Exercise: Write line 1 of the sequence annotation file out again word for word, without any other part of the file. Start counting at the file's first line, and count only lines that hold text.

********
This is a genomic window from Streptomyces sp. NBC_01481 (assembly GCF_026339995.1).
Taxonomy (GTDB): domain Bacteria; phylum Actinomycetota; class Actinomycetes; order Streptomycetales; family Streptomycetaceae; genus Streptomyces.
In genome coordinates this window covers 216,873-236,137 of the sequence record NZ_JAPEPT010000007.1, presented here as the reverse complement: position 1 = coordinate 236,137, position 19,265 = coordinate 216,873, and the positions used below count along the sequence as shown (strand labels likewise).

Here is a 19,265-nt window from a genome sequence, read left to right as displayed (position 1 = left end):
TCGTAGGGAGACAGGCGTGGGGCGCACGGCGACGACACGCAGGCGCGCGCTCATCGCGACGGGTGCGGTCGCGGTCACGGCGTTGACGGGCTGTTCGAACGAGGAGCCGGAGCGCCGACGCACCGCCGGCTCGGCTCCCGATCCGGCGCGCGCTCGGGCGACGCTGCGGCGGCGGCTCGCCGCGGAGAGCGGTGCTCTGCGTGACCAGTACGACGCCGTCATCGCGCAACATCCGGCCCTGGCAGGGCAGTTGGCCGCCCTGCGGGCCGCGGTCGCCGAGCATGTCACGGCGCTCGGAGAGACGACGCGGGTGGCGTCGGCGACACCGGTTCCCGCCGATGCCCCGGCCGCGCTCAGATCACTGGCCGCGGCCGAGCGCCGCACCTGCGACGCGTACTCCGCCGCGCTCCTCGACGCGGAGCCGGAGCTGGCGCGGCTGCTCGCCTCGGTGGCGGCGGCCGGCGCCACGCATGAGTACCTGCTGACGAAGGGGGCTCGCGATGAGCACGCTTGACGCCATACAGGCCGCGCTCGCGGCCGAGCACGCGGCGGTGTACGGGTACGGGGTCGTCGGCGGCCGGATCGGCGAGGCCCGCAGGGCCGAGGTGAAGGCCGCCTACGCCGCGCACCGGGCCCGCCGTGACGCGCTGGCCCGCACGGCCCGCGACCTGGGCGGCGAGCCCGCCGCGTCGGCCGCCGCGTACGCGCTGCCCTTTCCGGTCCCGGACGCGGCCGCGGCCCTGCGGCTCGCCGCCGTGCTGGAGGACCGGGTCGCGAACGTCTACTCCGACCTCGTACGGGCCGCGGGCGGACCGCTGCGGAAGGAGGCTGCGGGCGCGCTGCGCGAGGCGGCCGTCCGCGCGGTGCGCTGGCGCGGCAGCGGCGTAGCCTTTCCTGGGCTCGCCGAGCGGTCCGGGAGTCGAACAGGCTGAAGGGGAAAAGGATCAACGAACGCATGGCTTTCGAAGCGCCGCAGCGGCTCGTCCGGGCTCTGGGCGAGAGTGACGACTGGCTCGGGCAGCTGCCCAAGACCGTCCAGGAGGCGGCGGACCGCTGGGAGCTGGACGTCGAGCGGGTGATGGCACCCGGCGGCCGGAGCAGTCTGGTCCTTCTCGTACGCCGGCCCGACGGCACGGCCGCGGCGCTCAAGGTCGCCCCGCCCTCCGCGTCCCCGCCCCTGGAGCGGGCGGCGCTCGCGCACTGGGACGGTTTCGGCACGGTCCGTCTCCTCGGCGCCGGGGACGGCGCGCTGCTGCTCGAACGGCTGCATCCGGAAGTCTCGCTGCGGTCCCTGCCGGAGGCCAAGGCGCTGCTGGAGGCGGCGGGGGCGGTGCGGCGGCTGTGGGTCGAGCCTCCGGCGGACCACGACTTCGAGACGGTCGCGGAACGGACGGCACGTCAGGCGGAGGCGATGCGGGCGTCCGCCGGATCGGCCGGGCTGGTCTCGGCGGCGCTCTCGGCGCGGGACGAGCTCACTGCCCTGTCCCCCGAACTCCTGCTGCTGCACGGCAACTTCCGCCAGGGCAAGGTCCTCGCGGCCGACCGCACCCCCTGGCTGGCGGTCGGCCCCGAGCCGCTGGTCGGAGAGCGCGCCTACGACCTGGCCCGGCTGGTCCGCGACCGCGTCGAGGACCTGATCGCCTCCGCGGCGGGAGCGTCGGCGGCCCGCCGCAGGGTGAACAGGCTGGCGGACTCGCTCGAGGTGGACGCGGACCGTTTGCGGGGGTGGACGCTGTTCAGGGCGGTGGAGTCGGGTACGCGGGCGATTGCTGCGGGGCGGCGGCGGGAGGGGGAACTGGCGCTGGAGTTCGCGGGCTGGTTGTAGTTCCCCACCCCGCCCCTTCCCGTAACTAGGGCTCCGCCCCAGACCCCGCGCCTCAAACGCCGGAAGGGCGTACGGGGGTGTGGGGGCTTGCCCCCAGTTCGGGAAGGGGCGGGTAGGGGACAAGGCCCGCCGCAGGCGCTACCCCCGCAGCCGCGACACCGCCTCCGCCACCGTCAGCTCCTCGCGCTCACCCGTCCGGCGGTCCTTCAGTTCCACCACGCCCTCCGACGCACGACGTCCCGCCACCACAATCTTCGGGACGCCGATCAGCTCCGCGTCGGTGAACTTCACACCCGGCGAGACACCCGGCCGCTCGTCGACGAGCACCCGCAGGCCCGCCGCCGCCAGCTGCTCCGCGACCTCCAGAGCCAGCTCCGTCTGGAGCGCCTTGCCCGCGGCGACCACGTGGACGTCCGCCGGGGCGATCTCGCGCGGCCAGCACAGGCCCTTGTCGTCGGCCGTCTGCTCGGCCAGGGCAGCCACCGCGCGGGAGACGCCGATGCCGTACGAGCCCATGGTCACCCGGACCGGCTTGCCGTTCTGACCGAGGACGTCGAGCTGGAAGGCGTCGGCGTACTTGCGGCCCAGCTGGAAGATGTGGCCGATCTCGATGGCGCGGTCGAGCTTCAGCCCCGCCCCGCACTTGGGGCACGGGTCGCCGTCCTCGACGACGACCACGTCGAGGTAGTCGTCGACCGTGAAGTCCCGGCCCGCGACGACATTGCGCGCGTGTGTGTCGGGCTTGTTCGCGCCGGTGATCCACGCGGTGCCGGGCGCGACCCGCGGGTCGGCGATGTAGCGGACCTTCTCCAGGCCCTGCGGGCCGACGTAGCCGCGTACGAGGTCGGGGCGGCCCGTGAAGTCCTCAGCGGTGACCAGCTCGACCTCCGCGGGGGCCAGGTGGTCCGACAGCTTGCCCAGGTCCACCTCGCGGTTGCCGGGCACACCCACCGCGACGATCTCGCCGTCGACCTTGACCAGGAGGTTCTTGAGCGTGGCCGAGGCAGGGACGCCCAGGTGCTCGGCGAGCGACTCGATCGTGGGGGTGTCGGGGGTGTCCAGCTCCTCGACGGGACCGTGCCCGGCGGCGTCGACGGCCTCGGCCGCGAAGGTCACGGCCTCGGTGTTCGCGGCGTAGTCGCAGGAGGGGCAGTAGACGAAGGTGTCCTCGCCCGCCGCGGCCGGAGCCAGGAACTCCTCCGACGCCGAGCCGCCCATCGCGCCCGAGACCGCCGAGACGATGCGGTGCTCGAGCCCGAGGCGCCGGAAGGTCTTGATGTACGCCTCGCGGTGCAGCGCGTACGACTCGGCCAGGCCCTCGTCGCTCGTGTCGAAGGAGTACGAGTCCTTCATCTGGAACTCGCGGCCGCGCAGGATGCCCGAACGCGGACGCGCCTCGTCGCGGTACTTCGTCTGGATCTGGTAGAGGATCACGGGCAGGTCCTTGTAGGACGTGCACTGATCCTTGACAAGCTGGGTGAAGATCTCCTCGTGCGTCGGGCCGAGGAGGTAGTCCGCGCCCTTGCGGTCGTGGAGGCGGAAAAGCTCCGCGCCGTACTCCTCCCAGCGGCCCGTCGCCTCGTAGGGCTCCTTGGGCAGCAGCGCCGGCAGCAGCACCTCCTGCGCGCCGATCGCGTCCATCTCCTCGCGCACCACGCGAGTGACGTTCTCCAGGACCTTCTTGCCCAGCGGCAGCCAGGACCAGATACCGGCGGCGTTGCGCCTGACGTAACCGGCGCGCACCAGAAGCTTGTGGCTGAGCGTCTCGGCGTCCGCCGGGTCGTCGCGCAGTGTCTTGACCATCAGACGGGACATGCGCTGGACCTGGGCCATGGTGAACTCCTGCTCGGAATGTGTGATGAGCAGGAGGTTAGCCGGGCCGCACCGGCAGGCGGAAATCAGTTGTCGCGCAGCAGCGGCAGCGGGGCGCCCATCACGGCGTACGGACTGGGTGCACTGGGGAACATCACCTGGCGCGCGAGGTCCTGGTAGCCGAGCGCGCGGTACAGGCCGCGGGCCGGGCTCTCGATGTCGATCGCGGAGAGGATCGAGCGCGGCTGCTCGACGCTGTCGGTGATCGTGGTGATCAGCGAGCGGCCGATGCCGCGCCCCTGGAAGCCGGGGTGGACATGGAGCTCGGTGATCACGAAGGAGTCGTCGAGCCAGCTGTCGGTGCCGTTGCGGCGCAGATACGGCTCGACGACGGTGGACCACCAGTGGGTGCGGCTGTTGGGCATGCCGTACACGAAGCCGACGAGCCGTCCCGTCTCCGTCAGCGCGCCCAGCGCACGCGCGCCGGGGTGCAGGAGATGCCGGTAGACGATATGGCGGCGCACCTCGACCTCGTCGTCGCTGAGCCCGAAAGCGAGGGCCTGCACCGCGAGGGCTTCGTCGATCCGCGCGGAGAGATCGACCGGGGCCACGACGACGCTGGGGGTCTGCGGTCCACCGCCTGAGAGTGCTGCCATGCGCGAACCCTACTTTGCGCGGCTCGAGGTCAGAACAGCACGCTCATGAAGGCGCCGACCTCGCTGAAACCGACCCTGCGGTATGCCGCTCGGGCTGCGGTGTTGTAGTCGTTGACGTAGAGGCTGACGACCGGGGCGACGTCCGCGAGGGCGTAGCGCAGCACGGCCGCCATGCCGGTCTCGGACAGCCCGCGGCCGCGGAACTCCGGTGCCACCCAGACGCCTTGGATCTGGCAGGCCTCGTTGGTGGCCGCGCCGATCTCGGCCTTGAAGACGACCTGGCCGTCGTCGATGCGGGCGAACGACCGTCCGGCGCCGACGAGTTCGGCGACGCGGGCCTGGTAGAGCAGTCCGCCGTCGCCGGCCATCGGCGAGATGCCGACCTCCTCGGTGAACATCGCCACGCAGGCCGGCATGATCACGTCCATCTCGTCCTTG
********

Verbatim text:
This is a genomic window from Streptomyces sp. NBC_01481 (assembly GCF_026339995.1).